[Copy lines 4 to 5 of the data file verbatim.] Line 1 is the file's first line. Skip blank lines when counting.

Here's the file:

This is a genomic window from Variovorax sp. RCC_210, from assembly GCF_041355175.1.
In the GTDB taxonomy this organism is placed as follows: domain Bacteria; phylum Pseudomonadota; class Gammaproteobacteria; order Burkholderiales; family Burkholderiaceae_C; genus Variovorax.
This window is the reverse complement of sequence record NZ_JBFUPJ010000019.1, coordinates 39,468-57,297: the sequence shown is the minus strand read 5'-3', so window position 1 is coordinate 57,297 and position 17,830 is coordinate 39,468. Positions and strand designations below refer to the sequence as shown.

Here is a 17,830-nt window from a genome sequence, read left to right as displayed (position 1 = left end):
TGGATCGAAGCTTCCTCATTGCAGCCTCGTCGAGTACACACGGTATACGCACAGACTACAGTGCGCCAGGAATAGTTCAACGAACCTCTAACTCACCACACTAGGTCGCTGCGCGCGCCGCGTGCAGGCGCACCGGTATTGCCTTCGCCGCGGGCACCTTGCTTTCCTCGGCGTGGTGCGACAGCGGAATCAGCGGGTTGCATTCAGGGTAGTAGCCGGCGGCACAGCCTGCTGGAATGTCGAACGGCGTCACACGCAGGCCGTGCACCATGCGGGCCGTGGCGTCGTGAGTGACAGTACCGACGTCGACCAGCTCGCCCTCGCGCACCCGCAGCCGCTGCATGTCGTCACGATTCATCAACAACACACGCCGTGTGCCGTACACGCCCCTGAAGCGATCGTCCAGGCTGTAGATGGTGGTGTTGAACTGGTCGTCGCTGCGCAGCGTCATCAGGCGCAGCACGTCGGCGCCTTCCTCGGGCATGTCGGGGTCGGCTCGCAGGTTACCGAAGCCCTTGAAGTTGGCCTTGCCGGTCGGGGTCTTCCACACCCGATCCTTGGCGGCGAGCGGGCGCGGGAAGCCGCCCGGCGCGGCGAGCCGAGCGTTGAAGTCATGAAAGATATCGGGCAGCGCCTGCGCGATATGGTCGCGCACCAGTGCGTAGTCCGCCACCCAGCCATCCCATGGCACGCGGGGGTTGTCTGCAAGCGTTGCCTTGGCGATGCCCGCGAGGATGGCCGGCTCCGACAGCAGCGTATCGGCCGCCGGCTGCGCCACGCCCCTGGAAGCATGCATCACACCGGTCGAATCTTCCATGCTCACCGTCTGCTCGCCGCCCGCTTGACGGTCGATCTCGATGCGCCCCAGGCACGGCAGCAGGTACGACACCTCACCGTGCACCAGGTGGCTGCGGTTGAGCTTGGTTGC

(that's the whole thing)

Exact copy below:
Here is a 17,830-nt window from a genome sequence, read left to right as displayed (position 1 = left end):
TGGATCGAAGCTTCCTCATTGCAGCCTCGTCGAGTACACACGGTATACGCACAGACTACAGTGCGCCAGGAATAGTTCAACGAACCTCTAACTCACCACACTAGGTCGCTGCGCGCGCCGCGTGCAGGCGCACCGGTATTGCCTTCGCCGCGGGCACCTTGCTTTCCTCGGCGTGGTGCGACAGCGGAATCAGCGGGTTGCATTCAGGGTAGTAGCCGGCGGCACAGCCTGCTGGAATGTCGAACGGCGTCACACGCAGGCCGTGCACCATGCGGGCCGTGGCGTCGTGAGTGACAGTACCGACGTCGACCAGCTCGCCCTCGCGCACCCGCAGCCGCTGCATGTCGTCACGATTCATCAACAACACACGCCGTGTGCCGTACACGCCCCTGAAGCGATCGTCCAGGCTGTAGATGGTGGTGTTGAACTGGTCGTCGCTGCGCAGCGTCATCAGGCGCAGCACGTCGGCGCCTTCCTCGGGCATGTCGGGGTCGGCTCGCAGGTTACCGAAGCCCTTGAAGTTGGCCTTGCCGGTCGGGGTCTTCCACACCCGATCCTTGGCGGCGAGCGGGCGCGGGAAGCCGCCCGGCGCGGCGAGCCGAGCGTTGAAGTCATGAAAGATATCGGGCAGCGCCTGCGCGATATGGTCGCGCACCAGTGCGTAGTCCGCCACCCAGCCATCCCATGGCACGCGGGGGTTGTCTGCAAGCGTTGCCTTGGCGATGCCCGCGAGGATGGCCGGCTCCGACAGCAGCGTATCGGCCGCCGGCTGCGCCACGCCCCTGGAAGCATGCATCACACCGGTCGAATCTTCCATGCTCACCGTCTGCTCGCCGCCCGCTTGACGGTCGATCTCGATGCGCCCCAGGCACGGCAGCAGGTACGACACCTCACCGTGCACCAGGTGGCTGCGGTTGAGCTTGGTTGC